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In mediation and litigation, all assets must be disclosed

Even the most amicable of divorces can cause a man or woman to have financial concerns. Living life as a single person may no longer be familiar, and as such one might worry about being fiscally self-sufficient. It may only be natural, then, to consider concealing a portion of one's assets during mediation, or whatever path the divorce may take. Whether this is a wise or acceptable strategy bears discussion.

The potential benefits of this option may seem obvious, at first. The fact of the matter, however, is concealing assets or liabilities during divorce proceedings is not allowed in British Columbia, or anywhere in Canada. All of a person's assets must be revealed for property division to be addressed fairly. This includes any cash, accounts or property a man or woman may have concealed from his or her spouse. In short, every financial gain or loss each spouse made during the marriage is marital property.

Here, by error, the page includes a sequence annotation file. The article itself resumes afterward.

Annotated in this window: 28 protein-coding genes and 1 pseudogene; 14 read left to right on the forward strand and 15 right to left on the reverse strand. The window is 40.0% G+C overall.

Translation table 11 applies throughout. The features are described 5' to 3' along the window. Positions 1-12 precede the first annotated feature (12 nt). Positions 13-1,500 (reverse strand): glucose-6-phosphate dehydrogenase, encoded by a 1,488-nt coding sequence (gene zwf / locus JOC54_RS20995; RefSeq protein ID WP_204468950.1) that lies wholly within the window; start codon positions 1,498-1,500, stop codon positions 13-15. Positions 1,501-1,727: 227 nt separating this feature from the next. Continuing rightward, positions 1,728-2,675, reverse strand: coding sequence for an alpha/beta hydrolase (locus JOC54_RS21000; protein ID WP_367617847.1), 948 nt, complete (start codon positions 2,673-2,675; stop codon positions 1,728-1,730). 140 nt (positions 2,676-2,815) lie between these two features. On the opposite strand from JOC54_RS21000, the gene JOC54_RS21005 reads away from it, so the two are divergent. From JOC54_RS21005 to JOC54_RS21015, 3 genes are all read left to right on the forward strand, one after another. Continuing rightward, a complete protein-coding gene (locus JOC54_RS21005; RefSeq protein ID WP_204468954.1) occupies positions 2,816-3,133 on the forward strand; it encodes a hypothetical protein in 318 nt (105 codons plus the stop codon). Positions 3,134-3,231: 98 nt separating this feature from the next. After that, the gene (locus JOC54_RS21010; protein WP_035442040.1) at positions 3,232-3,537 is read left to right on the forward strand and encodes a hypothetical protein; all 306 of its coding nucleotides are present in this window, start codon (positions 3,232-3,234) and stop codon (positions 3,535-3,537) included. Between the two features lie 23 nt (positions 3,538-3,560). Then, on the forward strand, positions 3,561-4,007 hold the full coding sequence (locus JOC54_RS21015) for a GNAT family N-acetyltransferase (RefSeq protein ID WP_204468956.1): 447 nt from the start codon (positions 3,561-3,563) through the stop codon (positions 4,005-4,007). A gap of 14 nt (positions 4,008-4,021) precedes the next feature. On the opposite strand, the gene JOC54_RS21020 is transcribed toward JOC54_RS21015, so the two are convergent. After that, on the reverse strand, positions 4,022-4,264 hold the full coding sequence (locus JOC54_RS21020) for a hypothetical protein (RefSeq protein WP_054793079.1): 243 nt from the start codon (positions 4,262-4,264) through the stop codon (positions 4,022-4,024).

Not simply a matter of picking the moral high ground, there are potential consequences to hiding assets. A sworn financial statement is a part of every divorce, and it lists all assets and liabilities of both parties. Should an omission be discovered, a judge can be asked to make a ruling based on the new information. Odds are, the settlement will favour the honest party, and not the dishonest one.

A lot of tough decisions have to be made during a divorce, whether the process is contentious or harmonious. An easy decision, however, should be choosing transparency over deception. Another good decision might be to seek the services of an experienced and caring British Columbia family law firm for mediation, or another route to divorce.

Source: moneysense.ca, "I'm getting divorced. Do I need to disclose my secret bank account?", Debbie Hartzman, Feb. 10, 2017

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